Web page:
Vaclav Smil has a lot to say and is never shy about saying it. He’s written more than 30 books about energy, ecology, food and agriculture, China, the U.S. and more. He's in the process of publishing three more within 12 months: Harvesting the Biosphere (MIT Press; December 2012), Should We Eat Meat? (Wiley; June) and Made in the USA: The Rise and Retreat of American Manufacturing (MIT Press; October).
He fielded this Dumb Question by phone from the University of Manitoba, where he’s Distinguished Professor Emeritus in the Department of Environment and Geography.
Dumb Question: What does "sustainable agriculture" mean?
A: It fundamentally depends on how you want to feed people. If 7 billion people [want] 100 kilo[gram]s of meat as Americans do, that's a different proposition from people eating at an Indian level, which means, basically, a little bit of chicken maybe twice a year. Basically a vegetarian diet.
DQ: I want everybody in the world to be able to shop at a Fairway --
A: You see that's just the thing… What is the "fair way"?
DQ: No, no, no. I want everyone to be able to shop at a Fairway grocery store like they have on the Upper West Side of Manhattan, with lots of organic food.
A: Okay, okay. So that means 100 kilos of meat per capita and that's a different proposition. Most of the people -- look at India, 1 billion-plus people -- meat consumption is like, whatever, 10 kilos. I just finished a new book on it. It's coming out in May, called Should We Eat Meat, so I have all these figures in my head. Even in Europe, Germany's now down. Meat-eating is down sharply in Europe.
Australia, Canada, United States -- 100 kilo-plus per year per capita. If you want to feed people at that level it's a different story altogether. You feed the animals and you lose 90-plus percent of the energy through the metabolic chain.
'If everyone wants to eat like people in Bangladesh, then we would have food coming out of everybody's ears,' Smil said.
So-called quote-unquote organic agriculture is stupidly defined of course, because the plant doesn't care if you piss on it, or you put ammonia from the Haber synthesis on it, or if you put on organic fertilizer from a cow. It's nitrogen, it's nitrogen, it's nitrogen. The only way the organic agriculture should be defined is, it doesn't matter what kind of fertilizer is used, if it's a synthetic nitrogen or a synthetic ammonia or natural ammonia.
You will have [crop] losses if you don't use pesticides, herbicides, insecticides, so you have to plant a larger area. There is plenty of arable land to expand into a larger planting, but then you have to cut down some forest. Or you shouldn't grow the crops for fuel.
This question is predicated on so many assumptions: How much do you want to expand arable land? What kind of diet you want? How much meat you want? How much milk you want? Et cetera, et cetera.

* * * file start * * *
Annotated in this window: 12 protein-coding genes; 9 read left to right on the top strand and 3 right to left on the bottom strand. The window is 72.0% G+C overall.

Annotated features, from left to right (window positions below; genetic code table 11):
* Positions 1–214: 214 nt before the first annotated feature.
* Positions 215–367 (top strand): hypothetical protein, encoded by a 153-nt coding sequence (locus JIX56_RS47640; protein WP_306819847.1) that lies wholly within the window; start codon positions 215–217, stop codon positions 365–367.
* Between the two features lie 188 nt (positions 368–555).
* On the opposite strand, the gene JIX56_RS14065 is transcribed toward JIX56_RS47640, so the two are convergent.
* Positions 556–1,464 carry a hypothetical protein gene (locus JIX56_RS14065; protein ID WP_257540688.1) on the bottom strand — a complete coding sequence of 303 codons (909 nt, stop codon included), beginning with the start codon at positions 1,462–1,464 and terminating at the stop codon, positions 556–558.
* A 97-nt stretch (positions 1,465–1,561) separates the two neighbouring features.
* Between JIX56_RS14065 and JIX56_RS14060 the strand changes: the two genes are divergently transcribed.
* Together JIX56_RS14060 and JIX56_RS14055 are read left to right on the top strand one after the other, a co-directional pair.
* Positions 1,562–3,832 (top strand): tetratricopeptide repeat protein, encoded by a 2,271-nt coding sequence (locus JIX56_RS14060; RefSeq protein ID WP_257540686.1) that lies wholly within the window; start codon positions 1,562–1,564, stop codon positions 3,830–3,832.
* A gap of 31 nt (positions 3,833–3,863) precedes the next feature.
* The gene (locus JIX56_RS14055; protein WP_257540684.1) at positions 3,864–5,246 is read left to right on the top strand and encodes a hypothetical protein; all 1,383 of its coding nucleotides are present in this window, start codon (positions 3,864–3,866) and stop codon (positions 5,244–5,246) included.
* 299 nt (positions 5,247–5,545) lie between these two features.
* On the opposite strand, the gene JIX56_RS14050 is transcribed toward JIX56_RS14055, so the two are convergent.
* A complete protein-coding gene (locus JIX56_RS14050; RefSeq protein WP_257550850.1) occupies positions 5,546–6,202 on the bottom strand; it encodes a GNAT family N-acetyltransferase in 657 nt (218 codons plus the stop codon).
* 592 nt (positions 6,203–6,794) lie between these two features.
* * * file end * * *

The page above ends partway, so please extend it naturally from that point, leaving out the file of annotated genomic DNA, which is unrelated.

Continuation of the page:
DQ: When I hear a company talking about sustainable agriculture, how should I understand them?
A: You should laugh at them… You laugh at these people who tell you they are sustainable. Where did the trucks come from? Where did the aluminum irrigation pipes, the engines that are pumping the water from the Ogallala Aquifer… How does all that happen? That happens by the sun shining on it?
Today’s American farming is ‘’sustainable’’ only as long as there are incessant flows of fossil fuels to make and power the machinery it uses, to synthesize fertilizers and pesticides and to pump all that irrigation water. Behind every morsel of bread, fruits or meat is a large amount of transformed fossil fuels.
DQ: What's the long-term outlook?
A: Something will have to give. But fortunately it's not tragic. All you have to do is to go from 110 kilos or 100 kilos of meat to 40 kilos and you cut down your fertilizer by half or 60 percent. We can do with so much less and still be healthy and blah blah blah all that stuff… We are just simply overproducing.
If everyone wants to eat like people in Bangladesh, then we would have food coming out of everybody's ears.
DQ: So... should we eat meat?
A: Yes, in moderation. Evolution has made us omnivores, and substantial quantities of meat can be produced by feeding plant matter whose production does not directly compete with growing food crops: crop residues, food processing waste, low-quality grain, and controlled grazing by ruminants. This could translate into an important supply of high-quality protein and dietary iron. The American way is impossible and would be globally destructive. The traditional Asian way -- small pieces of meat cut-up in curries or stir-fries -- is nutritionally beneficial and could be made environmentally acceptable.
Transcript edited for length. Analysis and commentary on The Grid are the views of the author and don't necessarily reflect the views of Bloomberg News.
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